Posted by Will Brinson
Great question -- and no one can know the answer until either Roger Goodell/Greg Aiello or DeMaurice Smith/George Atallah let the world know, which they probably won't, because it would be disastrous for negotiations.
However, there are several reports out there that indicate various proposals were made to the NFL by the NFLPA, and those caused a breakdown in talks.
First up, the NFPA, according to Chris Mortensen of ESPN, offered to split of "all revenue" 50/50 with the league. (Important to note here is that there's a difference in what's recognized as "all revenue" and "total revenue" -- it's like "gross" versus "net" and net/total is achieved, right now, by the owners taking a $1 billion credit off the top.)
Reportedly, the union told the owners they'd stop asking to look inside the owners' financial books if the owners agreed to simply split "all revenue," which would mean no more $1 billion credit off the top, and certainly no $2 billion credit that the owners are seeking under a new CBA.
Needless to say, this could be perceived as a very good reason why negotiations broke down.
But there were also, according to Andrew Brandt of the National Football Post, significant discrepancies in other areas. Namely, the rookie wage scale and length of rookie contracts.
Brandt reports that the proposal on the rookie from the NFLPA limited rookie contracts to four years for players drafted in rounds 1-3, three years for rounds 4-7 and had a cap on incentives and savings to veterans. He also notes this was formally rejected by the NFL this week, as the league wants a wage scale, no negotiations, five-year contracts for players taken in the first round and four-year contracts for those taken in every other round.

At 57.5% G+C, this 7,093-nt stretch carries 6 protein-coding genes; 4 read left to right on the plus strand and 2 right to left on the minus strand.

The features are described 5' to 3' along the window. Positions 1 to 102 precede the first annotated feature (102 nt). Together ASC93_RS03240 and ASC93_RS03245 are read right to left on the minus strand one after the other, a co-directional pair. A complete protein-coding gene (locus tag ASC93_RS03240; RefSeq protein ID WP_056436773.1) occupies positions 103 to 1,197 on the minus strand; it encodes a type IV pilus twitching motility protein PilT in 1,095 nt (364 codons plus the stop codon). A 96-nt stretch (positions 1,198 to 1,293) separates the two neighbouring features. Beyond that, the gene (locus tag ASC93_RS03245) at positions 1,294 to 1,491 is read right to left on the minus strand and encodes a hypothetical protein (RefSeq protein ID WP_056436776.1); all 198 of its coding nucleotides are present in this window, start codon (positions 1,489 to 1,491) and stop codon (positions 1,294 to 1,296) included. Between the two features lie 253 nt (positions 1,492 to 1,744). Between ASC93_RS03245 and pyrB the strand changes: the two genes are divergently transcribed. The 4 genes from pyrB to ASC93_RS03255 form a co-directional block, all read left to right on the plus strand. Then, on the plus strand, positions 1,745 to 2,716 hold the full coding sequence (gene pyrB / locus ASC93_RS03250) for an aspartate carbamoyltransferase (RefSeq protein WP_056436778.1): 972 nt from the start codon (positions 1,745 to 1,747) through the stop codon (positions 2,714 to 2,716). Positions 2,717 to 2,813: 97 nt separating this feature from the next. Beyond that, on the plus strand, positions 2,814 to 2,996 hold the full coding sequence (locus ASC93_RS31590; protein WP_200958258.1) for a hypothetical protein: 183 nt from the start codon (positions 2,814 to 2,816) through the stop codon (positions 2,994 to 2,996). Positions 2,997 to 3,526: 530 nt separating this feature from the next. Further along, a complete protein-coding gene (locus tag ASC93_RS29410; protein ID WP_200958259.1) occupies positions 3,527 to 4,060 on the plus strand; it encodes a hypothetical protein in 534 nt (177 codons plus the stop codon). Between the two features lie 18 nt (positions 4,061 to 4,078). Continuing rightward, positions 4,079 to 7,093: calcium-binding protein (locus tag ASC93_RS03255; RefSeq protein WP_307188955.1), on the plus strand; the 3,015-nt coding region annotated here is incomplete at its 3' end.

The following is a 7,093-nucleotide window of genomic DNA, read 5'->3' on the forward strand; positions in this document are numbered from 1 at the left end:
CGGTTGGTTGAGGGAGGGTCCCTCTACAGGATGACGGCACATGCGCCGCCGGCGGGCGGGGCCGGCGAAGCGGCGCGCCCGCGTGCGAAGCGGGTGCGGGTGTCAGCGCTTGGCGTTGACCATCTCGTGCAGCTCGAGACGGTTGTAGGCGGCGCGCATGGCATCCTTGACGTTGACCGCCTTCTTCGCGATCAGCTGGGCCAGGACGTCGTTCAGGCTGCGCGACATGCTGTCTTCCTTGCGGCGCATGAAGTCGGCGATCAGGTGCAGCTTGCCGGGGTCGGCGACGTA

Making matters worse, per Liz Mullen of the Sports Business Journal, is the union's interpretation of the rookie wage scale proposed by ownership -- according to Mullen, a memo from DeMaurice Smith called the proposal a "veteran wage scale" because it affects "60 percent" of NFL players in the league with its length.
Mark Maske of the Washington Post obtained a copy of that memo -- in it, Smith tells players that "what is new [in the NFL's proposal] mostly makes the proposal worse not only for rookies but for veteran players with three to five years in the league -- the core of our membership."
The memo also refers to the wage scale as "rigid" and indicates it would "destroy the benefits of free agency for most veteran players." Maske notes that Smith's memo lays out the NFL's proposal for precise financial compensation, setting the rookie minimum salary at: $285,000 in 2011, $375,000 in 2012, $460,000 in 2013 and $545,000 in 2013.
To clarify the stark difference in what each side wants, here's a financial example: with the NFLPA proposal, the ninth-overall pick would receive $18 million over four years. Under the NFL proposal, the ninth-overall pick would receive $8.6 million over five years.
Labor negotiations are ridiculously complicated, but you don't have to be a math major to figure out just how far apart the two sides are right now. And the fact that the rookie wage scale won't be fully addressed until the division of the full "pie" (read: all and/or total revenue) is solved is further proof that there's plenty of labor discussion and hand-wringing over the NFL's situation ahead.
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